Join us on Saturday, 12 October, for a panel discussion between artist Nobukho Nqaba and comic book writer Andre Trantraal on the connection between the exhibition Izicgwangciso Zezethu“¦ (We Make Plans), and the comic book Crossroads.
The comic tells the story of the Cape Town informal settlement built in the 1970s. Crossroads housed a growing community of black migrant workers who wanted a space away from hostels where their families could live together.
The Trantraal brothers and Dr Koni Benson worked with the elder women of Crossroads to illustrate how the community dealt with the threat of eviction. Where these historical moments were not officially documented, the comic book series serves as a photo album of the history experienced by these residents.
The discussion will look at the role of community and its links to themes of migration and home.
The exhibition, Izicgwangciso Zezethu”¦ (We Make Plans) is on view at Zeitz MOCAA’s Project Space until Sunday, 20 October 2019.
Booking is essential as space is limited. Click here to book your spot.
Access is free with daily admission tickets or Zeitz MOCAA Membership, which starts at R290 per year.
Not a member? Click here for more information on how to join.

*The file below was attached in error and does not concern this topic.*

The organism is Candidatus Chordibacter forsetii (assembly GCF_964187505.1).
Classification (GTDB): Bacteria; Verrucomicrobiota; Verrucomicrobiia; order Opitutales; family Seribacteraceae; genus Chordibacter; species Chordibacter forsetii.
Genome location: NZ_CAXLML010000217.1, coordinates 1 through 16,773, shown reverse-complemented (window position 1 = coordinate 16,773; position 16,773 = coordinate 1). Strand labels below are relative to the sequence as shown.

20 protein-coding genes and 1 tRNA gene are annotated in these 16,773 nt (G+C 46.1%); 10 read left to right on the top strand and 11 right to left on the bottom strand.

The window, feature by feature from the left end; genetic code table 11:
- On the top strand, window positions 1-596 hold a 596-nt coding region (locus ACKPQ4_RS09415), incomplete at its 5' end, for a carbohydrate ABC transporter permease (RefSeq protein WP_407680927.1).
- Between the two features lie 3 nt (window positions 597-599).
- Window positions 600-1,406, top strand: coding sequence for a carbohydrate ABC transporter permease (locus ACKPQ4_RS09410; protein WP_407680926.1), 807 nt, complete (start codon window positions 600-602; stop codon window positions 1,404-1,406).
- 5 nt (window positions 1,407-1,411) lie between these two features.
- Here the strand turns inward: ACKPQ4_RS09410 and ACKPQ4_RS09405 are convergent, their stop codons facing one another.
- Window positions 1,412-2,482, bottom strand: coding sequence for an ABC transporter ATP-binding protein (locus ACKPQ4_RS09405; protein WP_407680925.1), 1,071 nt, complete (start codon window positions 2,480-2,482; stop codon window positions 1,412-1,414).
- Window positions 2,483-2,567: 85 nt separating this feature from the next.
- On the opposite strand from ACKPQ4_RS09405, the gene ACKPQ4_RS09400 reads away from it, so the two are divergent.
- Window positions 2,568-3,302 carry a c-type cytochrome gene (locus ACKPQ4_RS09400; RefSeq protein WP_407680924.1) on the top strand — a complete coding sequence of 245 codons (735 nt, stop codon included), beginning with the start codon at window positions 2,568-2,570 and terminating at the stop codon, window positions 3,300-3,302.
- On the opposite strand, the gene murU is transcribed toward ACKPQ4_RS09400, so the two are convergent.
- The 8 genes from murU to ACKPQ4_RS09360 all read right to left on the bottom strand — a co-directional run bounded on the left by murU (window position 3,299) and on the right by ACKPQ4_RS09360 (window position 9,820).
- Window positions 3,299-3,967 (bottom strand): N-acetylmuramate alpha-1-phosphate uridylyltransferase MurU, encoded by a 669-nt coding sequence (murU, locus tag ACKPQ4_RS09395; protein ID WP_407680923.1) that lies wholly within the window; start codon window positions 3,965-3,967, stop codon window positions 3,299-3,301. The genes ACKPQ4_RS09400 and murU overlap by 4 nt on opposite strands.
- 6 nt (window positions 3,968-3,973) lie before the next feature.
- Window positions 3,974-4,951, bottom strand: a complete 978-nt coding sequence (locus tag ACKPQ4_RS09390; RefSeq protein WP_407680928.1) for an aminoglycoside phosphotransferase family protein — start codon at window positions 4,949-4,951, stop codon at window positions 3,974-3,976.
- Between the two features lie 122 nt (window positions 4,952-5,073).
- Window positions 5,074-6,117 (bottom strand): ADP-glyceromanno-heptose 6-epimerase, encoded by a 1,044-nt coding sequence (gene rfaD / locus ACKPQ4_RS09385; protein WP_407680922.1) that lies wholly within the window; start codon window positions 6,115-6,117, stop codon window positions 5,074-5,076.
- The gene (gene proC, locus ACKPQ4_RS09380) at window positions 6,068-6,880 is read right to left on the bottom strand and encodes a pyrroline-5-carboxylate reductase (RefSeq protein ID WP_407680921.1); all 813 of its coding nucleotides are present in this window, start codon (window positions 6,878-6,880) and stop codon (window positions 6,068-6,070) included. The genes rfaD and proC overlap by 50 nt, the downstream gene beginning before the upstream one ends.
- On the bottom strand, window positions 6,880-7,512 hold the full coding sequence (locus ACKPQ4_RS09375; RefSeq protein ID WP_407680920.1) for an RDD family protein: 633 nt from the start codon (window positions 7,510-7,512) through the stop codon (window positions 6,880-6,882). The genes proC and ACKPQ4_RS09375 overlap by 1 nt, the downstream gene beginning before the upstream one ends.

About Nobukho Nqaba:
Nobukho Nqaba was born in Butterworth located in the Eastern Cape, South Africa. At the age of six, she and her family moved to Grabouw in the Western Cape and later attended Luhlaza High School in Cape Town.
She is a graduate of the Michaelis School of Fine Art, University of Cape Town (UCT) where she majored in photography and was mentored by Svea Josephy and Jean Brundrit (2012). In 2012, she was awarded the Tierney Fellowship and was the recipient of reGeneration3, a photography-focused initiative by the Musee de l’Elysee. Nqaba holds a Post Graduate Certificate in Education Visual Art and Theory from the UCT (2013). She has embarked on several teaching endeavours through her role as Visual Art and Digital Photography Educator at the Peter Clarke Art Centre. Nqaba is currently a Lecturer of Photography at the Red & Yellow Creative School of Business.
Nqaba’s work explores the precariousness of home and opportunity. Using checkered plastic bags commonly known as China bags, plain grey blankets, and worn overalls, she points to the fragility, impermanence and inner resolve necessitated by circumstance. Nqaba’s work reflects on personal memories of growing up in an informal settlement and the complexities of migration and labour.
About Andre Trantraal:
Andre Trantraal, 38, is a cartoonist and writer. His first published work – co-created with his brother Nathan Trantraal – was a daily cartoon strip in 2003 for the Cape Argus newspaper. Between them, the brothers have published a graphic novel (Drome Kom Altyd Andersom Uit, Tafelberg Publishers, 2008), and a comic book (Coloureds, 2010). They have also adapted historian Koni Benson’s PhD thesis on the history of women’s political struggles in the Western Cape township of Crossroads into comic book format. The brothers’ work is rooted in the communities of the Western Cape.